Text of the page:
End of Nations Developer Demo
After the presentation was over at the recent Trion Worlds event in San Francisco, those on hand got a chance to see two of the company’s MMOs in action on the show floor. First up was Petroglyph’s End of Nations. Given the presentation’s bold claims for the MMORTS, I was eager to see the tanks and gunships under the control of a live person. If the statements made by the trailer really hold up in practice, Petroglyph is getting set to make a lot of gamers’ dreams come true. After the demo even this grizzled RTS dissident’s demeanor had gone from doubtful to enthusiastic.
I caught up with Senior Producer Todd Morris and Producer Jeff Jirsa as they ran through of the game’s larger public maps, did a few missions, and in general explained the different areas of the game to me. I wanted to get my own hands on the commander controls, but none of us in attendance were allowed to do so this time. As I sulked, Todd promised there would be ample time to play EoN at E3 later in the summer and plenty of time to try it out when it moves into beta closer to its 2011 release date.
The guys began the demo by showing End of Nations’ CNN-like world map interface. In fact, that’s exactly how the guys described it. There is a big revolving holographic globe in the middle of the screen showing the game map and its current hot-zones. It points out where you are, where your friends are, where the action is taking place and all other need-to-know info. Along the bottom is a running ticker of all important events happening in the world. Todd was excited to tell me about how the ticker will display the name of your clan or yourself whenever you accomplish something newsworthy like bringing down one of the Order’s Panzer Hulk tanks.
Another cool feature of the interface is the ability to watch replays of specific player matches from months in the past. While the game has a persistent and evolving world, it also has a match system in place and the replay system allows you and your clanmates to go far back in history to plan strategies, see where you might have gone wrong, or even jump in and watch currently running matches if you so choose.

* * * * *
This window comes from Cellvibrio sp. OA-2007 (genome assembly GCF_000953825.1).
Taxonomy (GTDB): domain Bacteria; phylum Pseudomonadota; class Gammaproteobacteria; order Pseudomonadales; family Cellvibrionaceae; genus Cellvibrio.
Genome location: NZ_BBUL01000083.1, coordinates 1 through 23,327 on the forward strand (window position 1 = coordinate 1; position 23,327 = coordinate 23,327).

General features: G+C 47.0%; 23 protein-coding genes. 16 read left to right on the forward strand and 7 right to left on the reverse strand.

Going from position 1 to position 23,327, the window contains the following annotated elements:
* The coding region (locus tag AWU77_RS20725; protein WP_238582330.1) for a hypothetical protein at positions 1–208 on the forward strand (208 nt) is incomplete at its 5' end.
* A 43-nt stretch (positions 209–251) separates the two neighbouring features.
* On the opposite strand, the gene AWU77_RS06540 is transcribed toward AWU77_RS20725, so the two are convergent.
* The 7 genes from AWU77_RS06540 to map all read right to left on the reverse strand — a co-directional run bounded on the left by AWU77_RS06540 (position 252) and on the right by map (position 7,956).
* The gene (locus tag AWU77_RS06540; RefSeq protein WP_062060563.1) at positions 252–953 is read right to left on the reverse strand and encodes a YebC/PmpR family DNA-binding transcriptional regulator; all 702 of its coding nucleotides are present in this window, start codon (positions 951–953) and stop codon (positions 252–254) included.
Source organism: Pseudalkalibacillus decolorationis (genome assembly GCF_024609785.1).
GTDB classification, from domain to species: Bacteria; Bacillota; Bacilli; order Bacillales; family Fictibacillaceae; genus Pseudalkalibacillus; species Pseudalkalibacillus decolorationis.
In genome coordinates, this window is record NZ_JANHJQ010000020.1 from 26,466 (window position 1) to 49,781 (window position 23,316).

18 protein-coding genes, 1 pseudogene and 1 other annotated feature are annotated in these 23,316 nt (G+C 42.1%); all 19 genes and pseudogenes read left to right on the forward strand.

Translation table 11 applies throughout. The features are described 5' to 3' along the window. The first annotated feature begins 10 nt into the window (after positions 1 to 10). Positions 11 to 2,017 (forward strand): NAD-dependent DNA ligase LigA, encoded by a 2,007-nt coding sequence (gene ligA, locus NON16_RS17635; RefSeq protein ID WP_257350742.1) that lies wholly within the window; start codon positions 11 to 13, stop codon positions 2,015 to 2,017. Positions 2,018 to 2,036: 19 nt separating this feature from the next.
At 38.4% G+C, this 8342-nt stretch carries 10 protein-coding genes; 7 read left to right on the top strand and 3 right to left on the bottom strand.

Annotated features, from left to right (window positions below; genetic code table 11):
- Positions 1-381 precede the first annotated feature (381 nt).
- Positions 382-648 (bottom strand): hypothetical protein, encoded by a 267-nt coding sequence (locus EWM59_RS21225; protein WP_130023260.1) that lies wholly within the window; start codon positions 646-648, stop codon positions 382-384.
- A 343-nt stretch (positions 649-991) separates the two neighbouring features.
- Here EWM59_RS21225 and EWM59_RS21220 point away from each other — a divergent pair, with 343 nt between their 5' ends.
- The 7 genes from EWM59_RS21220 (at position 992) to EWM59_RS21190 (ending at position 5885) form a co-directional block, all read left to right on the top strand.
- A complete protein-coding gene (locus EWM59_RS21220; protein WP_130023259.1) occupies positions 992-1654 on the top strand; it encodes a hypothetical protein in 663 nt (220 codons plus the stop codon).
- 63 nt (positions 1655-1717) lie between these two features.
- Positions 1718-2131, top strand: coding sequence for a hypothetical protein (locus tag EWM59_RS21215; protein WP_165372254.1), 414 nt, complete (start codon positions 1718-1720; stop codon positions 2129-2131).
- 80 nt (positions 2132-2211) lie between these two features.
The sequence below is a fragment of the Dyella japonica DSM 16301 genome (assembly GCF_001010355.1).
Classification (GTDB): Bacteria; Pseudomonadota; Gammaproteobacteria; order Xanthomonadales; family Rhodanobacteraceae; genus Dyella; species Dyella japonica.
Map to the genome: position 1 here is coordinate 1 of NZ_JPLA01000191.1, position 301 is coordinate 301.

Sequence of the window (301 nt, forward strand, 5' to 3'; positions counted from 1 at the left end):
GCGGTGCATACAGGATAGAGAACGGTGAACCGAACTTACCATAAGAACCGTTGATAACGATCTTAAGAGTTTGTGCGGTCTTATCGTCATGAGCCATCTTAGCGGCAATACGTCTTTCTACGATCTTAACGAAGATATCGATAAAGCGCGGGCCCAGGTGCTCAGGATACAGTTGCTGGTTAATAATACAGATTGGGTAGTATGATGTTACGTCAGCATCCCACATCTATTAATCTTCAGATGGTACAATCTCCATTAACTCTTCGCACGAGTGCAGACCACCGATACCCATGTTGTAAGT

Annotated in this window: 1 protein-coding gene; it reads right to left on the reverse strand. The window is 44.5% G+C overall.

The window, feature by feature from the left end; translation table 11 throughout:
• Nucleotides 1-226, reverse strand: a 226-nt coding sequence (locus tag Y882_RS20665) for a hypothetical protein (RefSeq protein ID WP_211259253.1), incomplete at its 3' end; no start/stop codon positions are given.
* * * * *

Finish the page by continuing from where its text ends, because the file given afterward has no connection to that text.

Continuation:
Additionally players will be able to simply click on a friend or clanmate and “deploy” to where they are to join them in the heat of battle. It really is clear from the simplicity of doing this that Petroglyph wants to completely do away with any and all waiting that might typically be associated with the RTS genre.
Next up on the list of features Jeff and Todd were able to show was the Headquarters system. The HQ is a lot like player housing with an RTS flare. The main difference between one’s HQ in EoN and say their house in EQ2 is that the HQ serves several vastly important purposes for the player aside from just being a place to call home. Your HQ is completely upgradeable throughout the game and customizable in terms of looks as well. Different buildings that the player will obtain through advancing through the game’s ranks allow them to do things like manufacture different kinds of ammo, upgrade their units, or even research all new units to add to their army. Jeff took us inside the Armory for his commander, where a player can upgrade each of their respective units to be more powerful in battle and alter his load-out strategically to make sure he always has the appropriate units when roving about the war-torn countryside. On top of more functional customization, it’s here that a player can also customize the look of his army with different decals and paint colors which can be collected and applied by playing the game and trading with other players.
I asked Jeff what class he was playing, and he professed his love of the Tank Commander. There were also Artillery and Strike classes in place, but the Tanks Commander is what I got to see in action that night. Oddly enough he specializes in Tank units: heavy duty, high defense machines of death and destruction. They don’t move fast, but they can take a beating and dish one out as well. Though you specialize in one area, this doesn’t mean you’ll be limited in what units you can deploy. Everyone can collect every unit in the game, and to have more than one you actually have to collect more than one. In practice, it’s not altogether unlike collecting Pokémon. Todd mentioned that there are sets of each type of unit where if you collect enough of the set you can obtain bonuses from having them and spread said bonuses to your group as well.